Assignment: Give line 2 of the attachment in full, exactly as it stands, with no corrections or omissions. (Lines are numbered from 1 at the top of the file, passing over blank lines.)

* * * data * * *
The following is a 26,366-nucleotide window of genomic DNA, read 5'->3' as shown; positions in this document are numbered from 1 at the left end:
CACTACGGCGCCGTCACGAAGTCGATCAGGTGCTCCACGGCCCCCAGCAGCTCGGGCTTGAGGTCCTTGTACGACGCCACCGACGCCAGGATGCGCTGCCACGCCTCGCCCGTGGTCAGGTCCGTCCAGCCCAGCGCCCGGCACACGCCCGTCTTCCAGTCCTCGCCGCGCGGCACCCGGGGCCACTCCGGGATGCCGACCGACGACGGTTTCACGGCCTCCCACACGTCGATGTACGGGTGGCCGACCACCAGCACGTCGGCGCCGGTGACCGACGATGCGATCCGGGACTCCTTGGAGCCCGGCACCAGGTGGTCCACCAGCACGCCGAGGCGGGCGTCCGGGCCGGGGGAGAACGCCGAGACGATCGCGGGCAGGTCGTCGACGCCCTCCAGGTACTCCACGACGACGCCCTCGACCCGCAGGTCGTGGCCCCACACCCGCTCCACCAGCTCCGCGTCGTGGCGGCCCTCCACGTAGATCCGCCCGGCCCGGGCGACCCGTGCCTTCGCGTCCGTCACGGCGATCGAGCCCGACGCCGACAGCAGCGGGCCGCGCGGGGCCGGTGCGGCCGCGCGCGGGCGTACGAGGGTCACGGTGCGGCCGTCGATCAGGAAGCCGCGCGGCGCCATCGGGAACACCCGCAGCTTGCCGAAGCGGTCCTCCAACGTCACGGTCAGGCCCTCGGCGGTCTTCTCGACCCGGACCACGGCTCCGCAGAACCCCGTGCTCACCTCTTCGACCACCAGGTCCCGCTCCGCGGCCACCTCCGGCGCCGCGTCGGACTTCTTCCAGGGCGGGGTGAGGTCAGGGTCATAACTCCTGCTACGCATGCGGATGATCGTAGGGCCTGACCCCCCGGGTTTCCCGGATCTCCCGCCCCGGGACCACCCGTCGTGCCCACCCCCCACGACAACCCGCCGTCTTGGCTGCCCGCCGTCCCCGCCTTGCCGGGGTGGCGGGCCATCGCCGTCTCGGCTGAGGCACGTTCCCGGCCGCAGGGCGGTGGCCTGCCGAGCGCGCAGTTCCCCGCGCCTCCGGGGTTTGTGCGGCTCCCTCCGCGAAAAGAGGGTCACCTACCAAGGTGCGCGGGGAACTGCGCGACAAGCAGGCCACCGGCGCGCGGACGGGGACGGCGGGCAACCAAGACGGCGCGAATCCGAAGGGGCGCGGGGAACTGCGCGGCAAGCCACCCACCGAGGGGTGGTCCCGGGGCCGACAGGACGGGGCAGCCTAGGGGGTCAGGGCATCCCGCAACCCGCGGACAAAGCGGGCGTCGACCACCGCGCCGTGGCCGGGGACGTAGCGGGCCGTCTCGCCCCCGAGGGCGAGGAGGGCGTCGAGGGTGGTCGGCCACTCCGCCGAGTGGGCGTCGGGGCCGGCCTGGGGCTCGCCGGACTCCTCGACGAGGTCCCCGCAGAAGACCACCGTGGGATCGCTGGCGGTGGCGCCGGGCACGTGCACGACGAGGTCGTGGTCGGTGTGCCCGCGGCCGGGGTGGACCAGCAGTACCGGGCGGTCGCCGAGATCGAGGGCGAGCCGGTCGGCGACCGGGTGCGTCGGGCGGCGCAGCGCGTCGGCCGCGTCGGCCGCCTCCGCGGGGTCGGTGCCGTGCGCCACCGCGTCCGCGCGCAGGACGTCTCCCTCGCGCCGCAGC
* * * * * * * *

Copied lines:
CACTACGGCGCCGTCACGAAGTCGATCAGGTGCTCCACGGCCCCCAGCAGCTCGGGCTTGAGGTCCTTGTACGACGCCACCGACGCCAGGATGCGCTGCCACGCCTCGCCCGTGGTCAGGTCCGTCCAGCCCAGCGCCCGGCACACGCCCGTCTTCCAGTCCTCGCCGCGCGGCACCCGGGGCCACTCCGGGATGCCGACCGACGACGGTTTCACGGCCTCCCACACGTCGATGTACGGGTGGCCGACCACCAGCACGTCGGCGCCGGTGACCGACGATGCGATCCGGGACTCCTTGGAGCCCGGCACCAGGTGGTCCACCAGCACGCCGAGGCGGGCGTCCGGGCCGGGGGAGAACGCCGAGACGATCGCGGGCAGGTCGTCGACGCCCTCCAGGTACTCCACGACGACGCCCTCGACCCGCAGGTCGTGGCCCCACACCCGCTCCACCAGCTCCGCGTCGTGGCGGCCCTCCACGTAGATCCGCCCGGCCCGGGCGACCCGTGCCTTCGCGTCCGTCACGGCGATCGAGCCCGACGCCGACAGCAGCGGGCCGCGCGGGGCCGGTGCGGCCGCGCGCGGGCGTACGAGGGTCACGGTGCGGCCGTCGATCAGGAAGCCGCGCGGCGCCATCGGGAACACCCGCAGCTTGCCGAAGCGGTCCTCCAACGTCACGGTCAGGCCCTCGGCGGTCTTCTCGACCCGGACCACGGCTCCGCAGAACCCCGTGCTCACCTCTTCGACCACCAGGTCCCGCTCCGCGGCCACCTCCGGCGCCGCGTCGGACTTCTTCCAGGGCGGGGTGAGGTCAGGGTCATAACTCCTGCTACGCATGCGGATGATCGTAGGGCCTGACCCCCCGGGTTTCCCGGATCTCCCGCCCCGGGACCACCCGTCGTGCCCACCCCCCACGACAACCCGCCGTCTTGGCTGCCCGCCGTCCCCGCCTTGCCGGGGTGGCGGGCCATCGCCGTCTCGGCTGAGGCACGTTCCCGGCCGCAGGGCGGTGGCCTGCCGAGCGCGCAGTTCCCCGCGCCTCCGGGGTTTGTGCGGCTCCCTCCGCGAAAAGAGGGTCACCTACCAAGGTGCGCGGGGAACTGCGCGACAAGCAGGCCACCGGCGCGCGGACGGGGACGGCGGGCAACCAAGACGGCGCGAATCCGAAGGGGCGCGGGGAACTGCGCGGCAAGCCACCCACCGAGGGGTGGTCCCGGGGCCGACAGGACGGGGCAGCCTAGGGGGTCAGGGCATCCCGCAACCCGCGGACAAAGCGGGCGTCGACCACCGCGCCGTGGCCGGGGACGTAGCGGGCCGTCTCGCCCCCGAGGGCGAGGAGGGCGTCGAGGGTGGTCGGCCACTCCGCCGAGTGGGCGTCGGGGCCGGCCTGGGGCTCGCCGGACTCCTCGACGAGGTCCCCGCAGAAGACCACCGTGGGATCGCTGGCGGTGGCGCCGGGCACGTGCACGACGAGGTCGTGGTCGGTGTGCCCGCGGCCGGGGTGGACCAGCAGTACCGGGCGGTCGCCGAGATCGAGGGCGAGCCGGTCGGCGACCGGGTGCGTCGGGCGGCGCAGCGCGTCGGCCGCGTCGGCCGCCTCCGCGGGGTCGGTGCCGTGCGCCACCGCGTCCGCGCGCAGGACGTCTCCCTCGCGCCGCAGC